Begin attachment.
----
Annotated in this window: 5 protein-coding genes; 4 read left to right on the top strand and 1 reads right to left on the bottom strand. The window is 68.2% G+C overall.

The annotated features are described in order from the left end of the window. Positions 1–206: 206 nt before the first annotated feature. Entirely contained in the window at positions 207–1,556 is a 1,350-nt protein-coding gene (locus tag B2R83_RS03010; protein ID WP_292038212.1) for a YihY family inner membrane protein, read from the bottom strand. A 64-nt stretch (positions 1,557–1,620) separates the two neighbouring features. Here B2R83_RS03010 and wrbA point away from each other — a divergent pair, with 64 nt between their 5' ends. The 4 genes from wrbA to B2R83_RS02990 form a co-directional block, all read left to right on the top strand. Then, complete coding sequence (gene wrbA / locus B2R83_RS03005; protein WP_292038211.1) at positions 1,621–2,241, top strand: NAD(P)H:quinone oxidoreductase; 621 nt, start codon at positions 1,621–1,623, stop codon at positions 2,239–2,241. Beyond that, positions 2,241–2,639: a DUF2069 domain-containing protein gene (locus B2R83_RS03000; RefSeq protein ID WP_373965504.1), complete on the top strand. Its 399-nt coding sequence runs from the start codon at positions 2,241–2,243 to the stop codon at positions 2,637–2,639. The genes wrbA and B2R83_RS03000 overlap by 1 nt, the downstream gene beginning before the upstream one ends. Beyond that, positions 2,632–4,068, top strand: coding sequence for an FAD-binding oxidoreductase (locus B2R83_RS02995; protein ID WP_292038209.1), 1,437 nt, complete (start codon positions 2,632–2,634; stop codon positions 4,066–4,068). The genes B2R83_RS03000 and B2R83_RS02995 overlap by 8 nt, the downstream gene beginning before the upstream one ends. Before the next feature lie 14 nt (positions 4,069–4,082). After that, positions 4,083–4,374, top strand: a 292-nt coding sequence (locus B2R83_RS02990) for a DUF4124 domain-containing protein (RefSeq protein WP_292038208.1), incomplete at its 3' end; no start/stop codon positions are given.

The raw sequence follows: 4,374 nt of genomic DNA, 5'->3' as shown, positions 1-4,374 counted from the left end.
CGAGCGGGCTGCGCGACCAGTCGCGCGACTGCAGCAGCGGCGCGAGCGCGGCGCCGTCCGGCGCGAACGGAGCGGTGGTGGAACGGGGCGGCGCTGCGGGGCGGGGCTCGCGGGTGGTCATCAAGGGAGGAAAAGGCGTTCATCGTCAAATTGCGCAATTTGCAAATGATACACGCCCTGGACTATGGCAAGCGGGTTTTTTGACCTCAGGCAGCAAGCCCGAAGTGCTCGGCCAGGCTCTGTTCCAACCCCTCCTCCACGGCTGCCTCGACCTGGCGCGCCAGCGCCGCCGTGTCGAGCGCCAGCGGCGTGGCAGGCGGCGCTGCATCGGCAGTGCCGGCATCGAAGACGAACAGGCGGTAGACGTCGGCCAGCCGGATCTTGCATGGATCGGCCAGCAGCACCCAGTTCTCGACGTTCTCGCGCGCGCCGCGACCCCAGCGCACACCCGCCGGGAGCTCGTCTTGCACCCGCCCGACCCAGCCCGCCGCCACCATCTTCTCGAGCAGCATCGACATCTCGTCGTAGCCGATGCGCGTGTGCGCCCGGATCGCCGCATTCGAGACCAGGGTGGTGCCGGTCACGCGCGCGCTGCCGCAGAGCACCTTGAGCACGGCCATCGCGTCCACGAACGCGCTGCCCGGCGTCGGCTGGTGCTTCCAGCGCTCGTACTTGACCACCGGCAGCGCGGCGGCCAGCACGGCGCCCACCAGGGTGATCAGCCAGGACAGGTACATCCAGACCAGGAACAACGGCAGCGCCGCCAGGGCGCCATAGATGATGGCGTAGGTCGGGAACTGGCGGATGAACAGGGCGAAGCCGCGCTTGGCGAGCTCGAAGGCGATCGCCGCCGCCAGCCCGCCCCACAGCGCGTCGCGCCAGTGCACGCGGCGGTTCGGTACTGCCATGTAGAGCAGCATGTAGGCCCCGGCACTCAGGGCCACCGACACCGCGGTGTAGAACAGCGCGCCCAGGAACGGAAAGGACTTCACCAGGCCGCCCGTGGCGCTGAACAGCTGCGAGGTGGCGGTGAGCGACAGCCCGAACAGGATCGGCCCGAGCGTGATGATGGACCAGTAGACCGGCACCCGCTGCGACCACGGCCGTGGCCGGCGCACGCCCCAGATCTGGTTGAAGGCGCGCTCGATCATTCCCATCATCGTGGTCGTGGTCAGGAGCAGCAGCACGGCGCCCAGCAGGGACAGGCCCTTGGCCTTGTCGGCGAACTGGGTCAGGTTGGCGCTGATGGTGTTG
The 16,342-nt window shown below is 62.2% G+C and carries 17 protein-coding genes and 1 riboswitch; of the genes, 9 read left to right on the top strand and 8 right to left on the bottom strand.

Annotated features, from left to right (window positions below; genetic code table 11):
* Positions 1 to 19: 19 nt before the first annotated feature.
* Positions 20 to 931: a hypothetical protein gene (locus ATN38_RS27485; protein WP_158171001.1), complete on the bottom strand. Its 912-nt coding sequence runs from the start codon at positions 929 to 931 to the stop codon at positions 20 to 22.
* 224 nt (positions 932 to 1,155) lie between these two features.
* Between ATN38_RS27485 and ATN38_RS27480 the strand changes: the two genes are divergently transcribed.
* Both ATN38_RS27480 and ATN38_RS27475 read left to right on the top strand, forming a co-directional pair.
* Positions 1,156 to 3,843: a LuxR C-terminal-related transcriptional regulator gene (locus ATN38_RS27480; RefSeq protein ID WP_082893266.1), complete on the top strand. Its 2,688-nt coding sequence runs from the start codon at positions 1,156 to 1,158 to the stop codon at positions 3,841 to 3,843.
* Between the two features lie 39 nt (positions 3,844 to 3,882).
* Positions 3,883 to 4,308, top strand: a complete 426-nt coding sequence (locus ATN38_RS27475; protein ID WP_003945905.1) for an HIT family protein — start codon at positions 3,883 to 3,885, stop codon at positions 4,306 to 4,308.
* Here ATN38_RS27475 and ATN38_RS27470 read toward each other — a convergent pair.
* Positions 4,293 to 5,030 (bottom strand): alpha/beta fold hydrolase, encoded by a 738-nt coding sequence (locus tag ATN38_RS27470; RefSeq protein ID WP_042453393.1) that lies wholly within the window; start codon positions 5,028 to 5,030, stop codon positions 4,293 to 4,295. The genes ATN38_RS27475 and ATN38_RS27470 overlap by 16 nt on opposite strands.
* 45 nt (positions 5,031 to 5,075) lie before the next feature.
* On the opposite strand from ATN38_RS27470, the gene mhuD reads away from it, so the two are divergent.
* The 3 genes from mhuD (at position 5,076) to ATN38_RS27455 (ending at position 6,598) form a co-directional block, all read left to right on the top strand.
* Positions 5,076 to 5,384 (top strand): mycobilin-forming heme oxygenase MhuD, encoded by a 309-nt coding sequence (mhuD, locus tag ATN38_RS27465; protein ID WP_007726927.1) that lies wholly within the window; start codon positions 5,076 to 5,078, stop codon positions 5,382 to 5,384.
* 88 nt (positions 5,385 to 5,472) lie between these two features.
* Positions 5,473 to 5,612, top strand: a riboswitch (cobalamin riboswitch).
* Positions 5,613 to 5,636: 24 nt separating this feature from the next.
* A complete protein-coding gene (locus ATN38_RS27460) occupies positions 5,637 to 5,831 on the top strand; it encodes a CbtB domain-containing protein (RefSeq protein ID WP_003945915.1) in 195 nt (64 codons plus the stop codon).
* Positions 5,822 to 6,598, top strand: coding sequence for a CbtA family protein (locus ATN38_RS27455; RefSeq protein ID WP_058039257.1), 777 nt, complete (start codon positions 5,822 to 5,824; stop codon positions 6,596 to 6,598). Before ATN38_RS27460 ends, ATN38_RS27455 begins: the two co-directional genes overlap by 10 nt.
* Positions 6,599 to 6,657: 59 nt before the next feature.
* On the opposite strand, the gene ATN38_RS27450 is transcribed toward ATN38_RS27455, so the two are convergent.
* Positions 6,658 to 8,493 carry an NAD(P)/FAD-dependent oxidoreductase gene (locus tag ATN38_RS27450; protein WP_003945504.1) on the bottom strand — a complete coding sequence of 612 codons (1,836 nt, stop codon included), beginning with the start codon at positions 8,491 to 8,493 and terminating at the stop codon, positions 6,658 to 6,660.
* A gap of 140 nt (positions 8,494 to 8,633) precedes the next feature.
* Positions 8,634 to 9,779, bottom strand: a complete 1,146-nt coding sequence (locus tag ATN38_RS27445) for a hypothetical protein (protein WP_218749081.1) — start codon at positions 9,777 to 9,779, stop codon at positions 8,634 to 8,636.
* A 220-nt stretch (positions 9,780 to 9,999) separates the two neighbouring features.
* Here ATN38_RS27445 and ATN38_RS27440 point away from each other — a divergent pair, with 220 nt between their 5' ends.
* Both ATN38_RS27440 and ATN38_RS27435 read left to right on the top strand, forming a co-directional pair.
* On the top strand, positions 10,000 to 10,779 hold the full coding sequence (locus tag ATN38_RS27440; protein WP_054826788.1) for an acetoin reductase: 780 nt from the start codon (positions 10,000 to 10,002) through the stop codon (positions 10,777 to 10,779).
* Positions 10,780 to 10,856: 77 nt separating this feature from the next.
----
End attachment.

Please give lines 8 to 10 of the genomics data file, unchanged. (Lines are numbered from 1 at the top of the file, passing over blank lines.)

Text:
* Positions 20 to 931: a hypothetical protein gene (locus ATN38_RS27485; protein WP_158171001.1), complete on the bottom strand. Its 912-nt coding sequence runs from the start codon at positions 929 to 931 to the stop codon at positions 20 to 22.
* 224 nt (positions 932 to 1,155) lie between these two features.
* Between ATN38_RS27485 and ATN38_RS27480 the strand changes: the two genes are divergently transcribed.